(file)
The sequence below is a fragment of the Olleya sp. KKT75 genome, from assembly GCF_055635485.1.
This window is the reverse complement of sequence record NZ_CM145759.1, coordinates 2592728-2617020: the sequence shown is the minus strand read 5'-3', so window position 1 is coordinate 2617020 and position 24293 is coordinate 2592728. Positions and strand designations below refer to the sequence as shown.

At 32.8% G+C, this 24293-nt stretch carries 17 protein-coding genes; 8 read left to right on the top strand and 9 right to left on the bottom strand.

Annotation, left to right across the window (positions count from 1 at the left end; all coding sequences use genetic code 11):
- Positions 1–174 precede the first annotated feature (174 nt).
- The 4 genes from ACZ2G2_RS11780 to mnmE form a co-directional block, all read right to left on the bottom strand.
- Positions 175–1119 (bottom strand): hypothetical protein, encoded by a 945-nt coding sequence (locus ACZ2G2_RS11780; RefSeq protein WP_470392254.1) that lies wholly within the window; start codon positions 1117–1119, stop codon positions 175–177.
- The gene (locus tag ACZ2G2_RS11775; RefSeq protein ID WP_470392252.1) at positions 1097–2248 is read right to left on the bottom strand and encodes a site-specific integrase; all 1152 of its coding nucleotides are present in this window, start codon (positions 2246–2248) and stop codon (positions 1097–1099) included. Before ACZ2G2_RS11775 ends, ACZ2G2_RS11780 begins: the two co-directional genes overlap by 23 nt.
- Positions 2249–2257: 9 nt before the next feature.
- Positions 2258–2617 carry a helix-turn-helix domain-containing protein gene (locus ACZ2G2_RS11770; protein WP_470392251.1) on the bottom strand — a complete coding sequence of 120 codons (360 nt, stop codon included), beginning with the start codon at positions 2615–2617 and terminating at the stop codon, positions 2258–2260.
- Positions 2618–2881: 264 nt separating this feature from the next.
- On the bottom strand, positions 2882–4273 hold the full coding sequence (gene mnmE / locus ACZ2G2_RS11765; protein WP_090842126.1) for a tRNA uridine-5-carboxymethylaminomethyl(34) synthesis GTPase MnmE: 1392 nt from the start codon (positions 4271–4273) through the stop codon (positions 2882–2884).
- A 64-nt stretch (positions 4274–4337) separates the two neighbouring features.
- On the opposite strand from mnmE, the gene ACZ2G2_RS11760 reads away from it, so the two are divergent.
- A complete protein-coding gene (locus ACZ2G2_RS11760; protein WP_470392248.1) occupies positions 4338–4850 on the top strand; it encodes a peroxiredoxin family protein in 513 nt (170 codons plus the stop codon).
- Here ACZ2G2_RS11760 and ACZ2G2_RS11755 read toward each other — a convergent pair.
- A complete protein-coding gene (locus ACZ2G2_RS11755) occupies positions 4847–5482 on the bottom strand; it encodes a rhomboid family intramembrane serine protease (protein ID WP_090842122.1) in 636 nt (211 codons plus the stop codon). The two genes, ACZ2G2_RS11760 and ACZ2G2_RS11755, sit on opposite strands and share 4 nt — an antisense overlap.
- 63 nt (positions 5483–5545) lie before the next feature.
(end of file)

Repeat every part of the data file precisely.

The sequence below is a fragment of the Olleya sp. KKT75 genome, from assembly GCF_055635485.1.
This window is the reverse complement of sequence record NZ_CM145759.1, coordinates 2592728-2617020: the sequence shown is the minus strand read 5'-3', so window position 1 is coordinate 2617020 and position 24293 is coordinate 2592728. Positions and strand designations below refer to the sequence as shown.

At 32.8% G+C, this 24293-nt stretch carries 17 protein-coding genes; 8 read left to right on the top strand and 9 right to left on the bottom strand.

Annotation, left to right across the window (positions count from 1 at the left end; all coding sequences use genetic code 11):
- Positions 1–174 precede the first annotated feature (174 nt).
- The 4 genes from ACZ2G2_RS11780 to mnmE form a co-directional block, all read right to left on the bottom strand.
- Positions 175–1119 (bottom strand): hypothetical protein, encoded by a 945-nt coding sequence (locus ACZ2G2_RS11780; RefSeq protein WP_470392254.1) that lies wholly within the window; start codon positions 1117–1119, stop codon positions 175–177.
- The gene (locus tag ACZ2G2_RS11775; RefSeq protein ID WP_470392252.1) at positions 1097–2248 is read right to left on the bottom strand and encodes a site-specific integrase; all 1152 of its coding nucleotides are present in this window, start codon (positions 2246–2248) and stop codon (positions 1097–1099) included. Before ACZ2G2_RS11775 ends, ACZ2G2_RS11780 begins: the two co-directional genes overlap by 23 nt.
- Positions 2249–2257: 9 nt before the next feature.
- Positions 2258–2617 carry a helix-turn-helix domain-containing protein gene (locus ACZ2G2_RS11770; protein WP_470392251.1) on the bottom strand — a complete coding sequence of 120 codons (360 nt, stop codon included), beginning with the start codon at positions 2615–2617 and terminating at the stop codon, positions 2258–2260.
- Positions 2618–2881: 264 nt separating this feature from the next.
- On the bottom strand, positions 2882–4273 hold the full coding sequence (gene mnmE / locus ACZ2G2_RS11765; protein WP_090842126.1) for a tRNA uridine-5-carboxymethylaminomethyl(34) synthesis GTPase MnmE: 1392 nt from the start codon (positions 4271–4273) through the stop codon (positions 2882–2884).
- A 64-nt stretch (positions 4274–4337) separates the two neighbouring features.
- On the opposite strand from mnmE, the gene ACZ2G2_RS11760 reads away from it, so the two are divergent.
- A complete protein-coding gene (locus ACZ2G2_RS11760; protein WP_470392248.1) occupies positions 4338–4850 on the top strand; it encodes a peroxiredoxin family protein in 513 nt (170 codons plus the stop codon).
- Here ACZ2G2_RS11760 and ACZ2G2_RS11755 read toward each other — a convergent pair.
- A complete protein-coding gene (locus ACZ2G2_RS11755) occupies positions 4847–5482 on the bottom strand; it encodes a rhomboid family intramembrane serine protease (protein ID WP_090842122.1) in 636 nt (211 codons plus the stop codon). The two genes, ACZ2G2_RS11760 and ACZ2G2_RS11755, sit on opposite strands and share 4 nt — an antisense overlap.
- 63 nt (positions 5483–5545) lie before the next feature.